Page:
Emma developed an obsession for letters of the alphabet at an early age. She loved letters and knew the entire alphabet (and the sounds most of the letters make) well before her second birthday, in part thanks to the fact that she watched Signing Time Volume 5: ABC Signs DVD and the Leap Frog – Letter Factory DVD. I used to put her to sleep at nap time by singing the alphabet sounds song from the Letter Factory DVD. I don’t think she would have gotten much out of these DVDs if we hadn’t watched them with her and talked about what she was seeing.
We have some foam letters that Emma really enjoys playing with, and I think they have helped her learn her ABCs. Other alphabet-related activities Emma enjoys include:
- talking about what letters different words start with (she can frequently figure it out based on the sound of the word)
- Reading out the letters on signs and on packages, mail, etc.
- Signing letters of the alphabet (she’s still learning how to differentiate some alphabet signs, such as M, N, and T which are very similar)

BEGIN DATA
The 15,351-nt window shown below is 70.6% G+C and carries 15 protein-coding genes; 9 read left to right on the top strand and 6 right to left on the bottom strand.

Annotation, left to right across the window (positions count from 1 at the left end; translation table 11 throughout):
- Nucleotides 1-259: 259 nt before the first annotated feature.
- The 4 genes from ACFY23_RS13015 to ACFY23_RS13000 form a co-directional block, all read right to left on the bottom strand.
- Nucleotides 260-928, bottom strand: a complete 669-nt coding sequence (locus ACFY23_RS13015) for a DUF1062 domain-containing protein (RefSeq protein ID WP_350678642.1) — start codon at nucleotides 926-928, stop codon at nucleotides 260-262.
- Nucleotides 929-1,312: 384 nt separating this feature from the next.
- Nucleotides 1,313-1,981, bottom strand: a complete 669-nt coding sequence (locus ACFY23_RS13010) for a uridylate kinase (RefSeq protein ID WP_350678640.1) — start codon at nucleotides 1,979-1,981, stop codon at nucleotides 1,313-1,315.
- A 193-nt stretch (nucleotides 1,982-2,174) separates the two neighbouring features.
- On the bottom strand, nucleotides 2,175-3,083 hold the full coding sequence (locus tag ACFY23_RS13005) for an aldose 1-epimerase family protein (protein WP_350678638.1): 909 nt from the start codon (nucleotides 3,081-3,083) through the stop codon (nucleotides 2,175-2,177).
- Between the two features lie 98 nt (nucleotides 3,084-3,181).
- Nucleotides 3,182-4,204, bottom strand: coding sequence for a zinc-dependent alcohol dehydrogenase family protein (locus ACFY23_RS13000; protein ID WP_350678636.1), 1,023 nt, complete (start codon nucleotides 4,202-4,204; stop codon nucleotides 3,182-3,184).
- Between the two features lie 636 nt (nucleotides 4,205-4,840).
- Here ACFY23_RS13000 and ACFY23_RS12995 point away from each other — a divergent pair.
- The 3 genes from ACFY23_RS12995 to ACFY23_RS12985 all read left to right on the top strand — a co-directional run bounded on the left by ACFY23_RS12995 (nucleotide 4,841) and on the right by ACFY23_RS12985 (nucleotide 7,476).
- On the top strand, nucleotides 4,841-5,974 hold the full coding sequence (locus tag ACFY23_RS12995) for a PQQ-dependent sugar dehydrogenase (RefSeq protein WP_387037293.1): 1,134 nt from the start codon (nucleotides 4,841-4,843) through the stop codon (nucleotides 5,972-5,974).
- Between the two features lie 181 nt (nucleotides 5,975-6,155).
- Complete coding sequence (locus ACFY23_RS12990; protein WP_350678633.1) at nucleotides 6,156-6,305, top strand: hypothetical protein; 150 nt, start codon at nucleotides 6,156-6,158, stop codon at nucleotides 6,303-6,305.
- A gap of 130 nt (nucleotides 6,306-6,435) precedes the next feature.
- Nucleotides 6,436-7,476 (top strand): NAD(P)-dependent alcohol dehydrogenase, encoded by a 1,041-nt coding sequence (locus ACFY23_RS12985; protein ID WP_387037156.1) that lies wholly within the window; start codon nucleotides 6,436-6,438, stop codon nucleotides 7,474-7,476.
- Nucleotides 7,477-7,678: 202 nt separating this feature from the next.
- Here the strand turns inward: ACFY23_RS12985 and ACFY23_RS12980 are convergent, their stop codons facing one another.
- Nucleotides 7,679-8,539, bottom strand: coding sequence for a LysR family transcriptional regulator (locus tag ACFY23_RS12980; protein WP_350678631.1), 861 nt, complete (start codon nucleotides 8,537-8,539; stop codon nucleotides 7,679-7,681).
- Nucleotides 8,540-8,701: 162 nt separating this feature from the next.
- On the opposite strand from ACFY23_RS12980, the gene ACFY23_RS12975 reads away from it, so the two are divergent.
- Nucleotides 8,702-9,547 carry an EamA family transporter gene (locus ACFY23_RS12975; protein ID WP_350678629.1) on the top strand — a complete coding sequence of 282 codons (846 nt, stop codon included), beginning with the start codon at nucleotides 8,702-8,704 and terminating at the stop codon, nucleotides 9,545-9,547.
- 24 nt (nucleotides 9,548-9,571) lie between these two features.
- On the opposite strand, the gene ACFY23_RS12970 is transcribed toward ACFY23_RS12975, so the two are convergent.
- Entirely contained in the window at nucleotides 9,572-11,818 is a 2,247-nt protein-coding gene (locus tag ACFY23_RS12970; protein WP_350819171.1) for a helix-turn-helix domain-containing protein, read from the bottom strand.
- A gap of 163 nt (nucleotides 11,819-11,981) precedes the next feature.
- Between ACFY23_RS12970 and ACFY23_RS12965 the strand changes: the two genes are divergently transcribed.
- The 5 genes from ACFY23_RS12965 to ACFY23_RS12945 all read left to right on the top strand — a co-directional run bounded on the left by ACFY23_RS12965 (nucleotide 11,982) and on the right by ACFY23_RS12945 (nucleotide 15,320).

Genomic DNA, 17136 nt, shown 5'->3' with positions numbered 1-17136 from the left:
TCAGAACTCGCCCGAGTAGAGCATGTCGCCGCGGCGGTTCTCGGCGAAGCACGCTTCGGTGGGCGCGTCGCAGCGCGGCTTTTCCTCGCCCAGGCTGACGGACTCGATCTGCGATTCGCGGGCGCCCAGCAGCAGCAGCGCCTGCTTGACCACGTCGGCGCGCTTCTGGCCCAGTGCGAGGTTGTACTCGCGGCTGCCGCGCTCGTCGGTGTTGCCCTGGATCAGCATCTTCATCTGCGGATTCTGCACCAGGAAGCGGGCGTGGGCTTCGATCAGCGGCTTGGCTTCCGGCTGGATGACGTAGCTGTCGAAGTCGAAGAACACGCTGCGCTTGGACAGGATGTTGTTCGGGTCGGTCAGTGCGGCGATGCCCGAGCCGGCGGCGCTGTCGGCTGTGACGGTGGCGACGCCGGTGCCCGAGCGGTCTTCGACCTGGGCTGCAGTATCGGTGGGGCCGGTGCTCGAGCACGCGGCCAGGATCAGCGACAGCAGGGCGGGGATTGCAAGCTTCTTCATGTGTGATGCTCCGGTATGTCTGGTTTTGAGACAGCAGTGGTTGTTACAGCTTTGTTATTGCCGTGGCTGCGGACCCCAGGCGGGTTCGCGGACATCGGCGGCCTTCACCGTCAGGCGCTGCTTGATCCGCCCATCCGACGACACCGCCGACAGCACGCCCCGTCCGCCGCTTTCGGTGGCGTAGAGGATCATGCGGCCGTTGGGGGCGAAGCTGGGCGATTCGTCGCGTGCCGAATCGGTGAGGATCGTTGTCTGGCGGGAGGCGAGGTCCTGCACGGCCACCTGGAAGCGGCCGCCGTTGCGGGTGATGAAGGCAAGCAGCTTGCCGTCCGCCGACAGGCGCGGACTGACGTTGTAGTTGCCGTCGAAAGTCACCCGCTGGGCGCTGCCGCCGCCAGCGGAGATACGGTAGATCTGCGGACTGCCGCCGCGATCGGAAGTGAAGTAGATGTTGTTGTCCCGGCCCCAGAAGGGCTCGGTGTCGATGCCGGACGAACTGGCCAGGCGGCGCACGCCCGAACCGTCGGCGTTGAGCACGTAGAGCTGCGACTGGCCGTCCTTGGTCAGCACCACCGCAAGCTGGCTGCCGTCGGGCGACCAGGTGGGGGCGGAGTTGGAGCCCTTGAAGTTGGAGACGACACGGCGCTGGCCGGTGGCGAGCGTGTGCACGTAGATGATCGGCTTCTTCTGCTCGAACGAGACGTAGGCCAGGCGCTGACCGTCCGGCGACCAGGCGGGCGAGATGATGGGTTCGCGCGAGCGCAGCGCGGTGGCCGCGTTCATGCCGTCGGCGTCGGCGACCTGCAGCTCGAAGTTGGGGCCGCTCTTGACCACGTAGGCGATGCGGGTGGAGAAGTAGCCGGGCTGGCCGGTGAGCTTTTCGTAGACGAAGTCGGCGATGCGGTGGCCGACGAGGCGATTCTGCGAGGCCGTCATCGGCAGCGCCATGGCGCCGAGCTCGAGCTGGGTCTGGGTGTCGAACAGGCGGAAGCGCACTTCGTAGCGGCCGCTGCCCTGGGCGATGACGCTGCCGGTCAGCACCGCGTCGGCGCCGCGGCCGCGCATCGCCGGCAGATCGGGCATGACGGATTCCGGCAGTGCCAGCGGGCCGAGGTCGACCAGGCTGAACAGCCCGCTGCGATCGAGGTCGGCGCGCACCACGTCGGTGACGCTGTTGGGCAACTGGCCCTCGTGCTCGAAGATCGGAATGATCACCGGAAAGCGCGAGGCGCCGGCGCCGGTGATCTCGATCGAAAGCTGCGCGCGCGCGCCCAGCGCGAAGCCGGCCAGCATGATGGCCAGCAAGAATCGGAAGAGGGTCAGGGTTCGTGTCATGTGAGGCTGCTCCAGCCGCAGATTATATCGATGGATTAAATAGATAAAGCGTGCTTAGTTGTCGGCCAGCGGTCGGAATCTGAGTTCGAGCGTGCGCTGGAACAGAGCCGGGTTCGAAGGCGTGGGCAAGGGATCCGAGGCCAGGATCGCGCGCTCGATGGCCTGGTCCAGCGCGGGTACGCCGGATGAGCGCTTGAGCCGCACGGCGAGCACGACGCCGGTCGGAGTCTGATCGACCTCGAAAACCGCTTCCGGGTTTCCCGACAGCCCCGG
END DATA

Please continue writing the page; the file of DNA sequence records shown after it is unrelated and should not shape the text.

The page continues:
Emma recognizes a handful of words regardless of font: names of family members, “stop” (from seeing stop signs), and “Costco”. She writes a handful of letters (E, I, O, L, and T). I gave her a letter writing worksheet a while ago thinking she would enjoy learning to write a few new letters (such as M and A, so she could spell out her name), but she got upset when she couldn’t write the letters perfectly (she’s a bit of a perfectionist) so we’ll try that again when she’s a bit older. The letters she does write she started writing on her own, so it’s possible she’ll just add in more letters over time. For now, she seems content to write everything with the five letters she is happy with her penmanship on, or to use “cursive”.
Johnny (who thinks he can do everything his sister can) pretends to read out words and write and sign letters, but I haven’t seen any real letter recognition so far – and I’m pretty sure Emma was older than him when she started recognizing letters. I’m a huge fan of teaching preschoolers primarily by induction and based on their interests at a given time. Emma loved letters but had almost no interest in numbers until recently, so we are only now starting activities around numbers.